Museums enrich Spring Festival’s celebrations across China

From:People's Daily OnlineAuthor: 2023-01-31 17:10

Photo shows Jinsha Site Museum in Chengdu, southwest China’s Sichuan Province. ( provided by Jinsha Site Museum)

Visiting museums has emerged as a new way of celebrating the Chinese New Year, or Spring Festival, in addition to going to cinemas, exchanging digital red envelopes, traveling and enjoying winter sports.

Many museums across China have hosted exhibitions and special events to usher in the Year of the Rabbit, ranging from a rabbit-themed photo exhibition jointly curated by 52 museums to special New Year exhibitions held by Shanghai Museum and Yangzhou Museum, providing a cultural feast for visitors.

Multiple museums have focused on rabbit-related culture to welcome the new year.

Sichuan Museum staged an exhibition displaying rabbit-themed cultural relics, attracting crowds of visitors. The exhibition not only showed themed cultural relics but also set up five interaction zones for children to learn more about Chinese Zodiac culture through fun activities.

“Seeing those adorable bunnies on cultural relics seems to take away all your worries,” said Yan Yujin from Chengdu, southwest China’s Sichuan Province, during his visit to Sichuan Museum. Yan got an immersive experience of the life aesthetics from the Song Dynasty (960-1279) as well as its interaction with modern trends at the museum, which is a New Year gift he brought to himself.

Photo shows a rabbit-themed cultural relic exhibition at Sichuan Museum in Chengdu, southwest China’s Sichuan Province. (Photo/An Yuan)

According to Wei Ziqi, a staff member from Sichuan Museum, the museum tailored a cartoon rabbit image for the exhibition, so as to bring tourists closer to the museum.

Guochao, a fashion trend translated as “China-chic”, and various technologies have gradually brought a new lease of life to relics that had been languishing behind windows, Wei noted.

Though Spring Festival customs evolve and change, the festive atmosphere remains the same.

Despite the cold weather, a scene of hustle and bustle was seen at Chengdu Museum, where visitors were busy copying the character “Fu”, or “good fortune” in English, from inscriptions, making colorful lanterns and designing tops.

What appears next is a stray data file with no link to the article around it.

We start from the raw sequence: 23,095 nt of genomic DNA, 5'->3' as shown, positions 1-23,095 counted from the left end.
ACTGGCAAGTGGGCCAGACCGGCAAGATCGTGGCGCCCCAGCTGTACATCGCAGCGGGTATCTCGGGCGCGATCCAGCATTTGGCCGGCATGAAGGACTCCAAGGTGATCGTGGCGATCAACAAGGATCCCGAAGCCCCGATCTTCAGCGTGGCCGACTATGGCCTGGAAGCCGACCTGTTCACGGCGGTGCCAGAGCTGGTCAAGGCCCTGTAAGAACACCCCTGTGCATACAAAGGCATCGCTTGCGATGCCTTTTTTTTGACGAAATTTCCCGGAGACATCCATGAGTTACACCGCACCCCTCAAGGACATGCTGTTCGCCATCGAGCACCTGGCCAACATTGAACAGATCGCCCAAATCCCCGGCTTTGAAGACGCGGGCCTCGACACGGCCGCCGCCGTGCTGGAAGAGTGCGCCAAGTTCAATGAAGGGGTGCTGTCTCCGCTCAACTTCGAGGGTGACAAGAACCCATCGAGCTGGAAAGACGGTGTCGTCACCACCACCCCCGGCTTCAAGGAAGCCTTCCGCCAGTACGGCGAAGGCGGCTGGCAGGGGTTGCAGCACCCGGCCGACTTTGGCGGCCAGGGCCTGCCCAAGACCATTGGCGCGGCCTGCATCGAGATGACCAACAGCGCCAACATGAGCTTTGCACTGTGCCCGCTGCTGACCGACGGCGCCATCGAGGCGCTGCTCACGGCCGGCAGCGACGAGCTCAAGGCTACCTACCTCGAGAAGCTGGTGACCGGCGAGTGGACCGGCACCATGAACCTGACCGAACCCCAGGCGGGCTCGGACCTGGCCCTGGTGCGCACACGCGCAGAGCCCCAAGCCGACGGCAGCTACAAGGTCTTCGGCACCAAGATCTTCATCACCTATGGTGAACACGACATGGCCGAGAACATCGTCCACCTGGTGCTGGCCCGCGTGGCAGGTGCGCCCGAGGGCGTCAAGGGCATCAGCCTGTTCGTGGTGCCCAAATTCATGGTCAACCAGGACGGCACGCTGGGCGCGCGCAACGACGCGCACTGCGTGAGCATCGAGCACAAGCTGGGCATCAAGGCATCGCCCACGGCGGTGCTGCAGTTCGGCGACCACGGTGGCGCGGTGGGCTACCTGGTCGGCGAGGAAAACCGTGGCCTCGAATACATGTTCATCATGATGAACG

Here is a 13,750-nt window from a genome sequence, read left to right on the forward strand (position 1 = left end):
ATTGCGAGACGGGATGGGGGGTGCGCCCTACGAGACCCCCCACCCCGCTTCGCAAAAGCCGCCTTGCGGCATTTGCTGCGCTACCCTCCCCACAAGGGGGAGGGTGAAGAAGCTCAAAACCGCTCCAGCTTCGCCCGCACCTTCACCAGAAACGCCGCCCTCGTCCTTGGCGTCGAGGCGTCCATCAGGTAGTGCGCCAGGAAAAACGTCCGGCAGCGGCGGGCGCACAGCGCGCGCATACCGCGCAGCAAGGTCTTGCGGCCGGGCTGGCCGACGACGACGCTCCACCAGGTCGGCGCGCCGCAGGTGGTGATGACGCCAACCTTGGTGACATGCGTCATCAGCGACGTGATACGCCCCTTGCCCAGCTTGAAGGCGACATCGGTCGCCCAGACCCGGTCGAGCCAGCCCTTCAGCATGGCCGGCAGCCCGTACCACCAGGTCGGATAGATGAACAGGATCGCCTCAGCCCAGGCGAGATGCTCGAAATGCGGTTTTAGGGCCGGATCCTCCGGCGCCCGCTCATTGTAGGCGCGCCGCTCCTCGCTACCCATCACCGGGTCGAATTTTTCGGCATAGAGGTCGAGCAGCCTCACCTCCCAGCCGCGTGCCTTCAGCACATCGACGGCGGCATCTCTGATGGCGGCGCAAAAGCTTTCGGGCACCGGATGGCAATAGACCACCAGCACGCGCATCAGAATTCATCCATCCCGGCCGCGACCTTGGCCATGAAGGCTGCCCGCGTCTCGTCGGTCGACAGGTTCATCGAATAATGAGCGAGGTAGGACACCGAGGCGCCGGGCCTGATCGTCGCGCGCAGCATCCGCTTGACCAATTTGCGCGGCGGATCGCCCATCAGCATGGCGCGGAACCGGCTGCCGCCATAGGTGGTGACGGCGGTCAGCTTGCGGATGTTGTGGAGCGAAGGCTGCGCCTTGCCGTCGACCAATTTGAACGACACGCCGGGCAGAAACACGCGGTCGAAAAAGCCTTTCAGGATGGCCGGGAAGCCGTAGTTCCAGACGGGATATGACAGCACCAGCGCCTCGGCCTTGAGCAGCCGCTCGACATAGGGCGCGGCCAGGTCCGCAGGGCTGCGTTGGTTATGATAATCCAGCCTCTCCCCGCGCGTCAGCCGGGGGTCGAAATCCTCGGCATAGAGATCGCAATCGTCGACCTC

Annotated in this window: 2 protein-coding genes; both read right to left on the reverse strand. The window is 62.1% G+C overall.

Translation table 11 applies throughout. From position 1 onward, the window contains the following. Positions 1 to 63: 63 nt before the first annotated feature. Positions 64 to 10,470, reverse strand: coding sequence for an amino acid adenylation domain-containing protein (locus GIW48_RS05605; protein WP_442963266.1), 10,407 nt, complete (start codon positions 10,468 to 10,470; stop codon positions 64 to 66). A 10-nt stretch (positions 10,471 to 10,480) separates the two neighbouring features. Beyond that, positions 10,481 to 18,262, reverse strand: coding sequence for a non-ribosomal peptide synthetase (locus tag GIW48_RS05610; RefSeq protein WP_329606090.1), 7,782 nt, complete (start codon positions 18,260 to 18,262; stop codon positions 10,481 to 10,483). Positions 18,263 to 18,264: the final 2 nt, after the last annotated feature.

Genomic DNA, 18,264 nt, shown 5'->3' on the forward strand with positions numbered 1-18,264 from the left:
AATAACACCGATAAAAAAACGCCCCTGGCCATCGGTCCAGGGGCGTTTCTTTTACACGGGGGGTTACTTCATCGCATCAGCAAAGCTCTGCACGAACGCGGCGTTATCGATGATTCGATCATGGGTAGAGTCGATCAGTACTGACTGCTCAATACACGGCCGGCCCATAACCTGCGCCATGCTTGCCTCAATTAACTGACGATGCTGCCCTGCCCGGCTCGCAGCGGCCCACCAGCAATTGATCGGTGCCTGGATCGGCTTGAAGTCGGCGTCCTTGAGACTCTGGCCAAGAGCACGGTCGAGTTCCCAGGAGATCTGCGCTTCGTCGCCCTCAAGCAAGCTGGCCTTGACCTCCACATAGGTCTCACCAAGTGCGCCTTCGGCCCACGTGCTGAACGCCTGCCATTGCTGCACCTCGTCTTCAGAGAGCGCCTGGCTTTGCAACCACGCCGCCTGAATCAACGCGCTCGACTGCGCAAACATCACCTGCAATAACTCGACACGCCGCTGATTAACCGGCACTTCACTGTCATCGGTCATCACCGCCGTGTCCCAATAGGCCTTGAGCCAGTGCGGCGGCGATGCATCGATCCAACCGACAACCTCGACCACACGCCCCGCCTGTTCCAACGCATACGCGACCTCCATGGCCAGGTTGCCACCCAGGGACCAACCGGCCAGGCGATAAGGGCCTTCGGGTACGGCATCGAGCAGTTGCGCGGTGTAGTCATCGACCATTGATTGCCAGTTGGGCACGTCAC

“Copying ‘Fu’ from inscriptions by hand can spark children’s interest in traditional Chinese culture,” said Liu Jie, who came to the museum with her child.

Visitors copy the character “Fu”, or “good fortune” in English, from inscriptions at Chengdu Museum in Chengdu, southwest China’s Sichuan Province. (Photo/Yang Yudi)

In addition to exhibiting ancient treasures and launching creative cultural products, the Jinsha Site Museum in Chengdu combines technologies with archaeology, putting on an outdoor exhibition for this year’s Spring Festival. In the exhibition, the bronze standing figure unearthed at the Jinsha site becomes a “tech geek”, sets of lanterns themed on sun worship from around the world make their appearance, and a string of lanterns stretching over 40 meters depicts how people in ancient times produced copper and gold and made jade objects.

“In the past few years, Jinsha Site Museum has been paying more attention to traditional customs during the Spring Festival, but this year we integrated Guochao elements into our exhibitions, establishing must-visit areas for Hanfu fans,” said Yao Fei, deputy curator of Jinsha Site Museum.

As China’s society and economy continue to develop, people’s needs for intellectual and cultural consumption have become more diversified and personalized.

Celebrating the Spring Festival at museums reflects the rapid development of China’s museums.

Photo shows Jinsha Site Museum in Chengdu, southwest China’s Sichuan Province. ( provided by Jinsha Site Museum)

According to statistics, the number of China’s registered museums rose from 4,692 to 5,788 between 2016 and 2020, entering the global top five. As of May 18, 2022, 5,605 museums across the country offered free admission, accounting for over 90 percent of the total.

Huang Xiaofeng, deputy curator of Chengdu Museum, said the popularity of museums during the Chinese New Year is closely related to current socioeconomic progress, and is also a result of museums coming closer to the trend of the times as well as people’s daily lives.

“During the Spring Festival, each museum will try its best to appeal to visitors by holding unique cultural activities, so it can be viewed as ‘drawing closer to each other’,” Huang said.

In response to people’s cultural consumption needs, the museum has made great efforts to develop creative cultural products that feature a mix of traditional festive elements and modern Guochao style.


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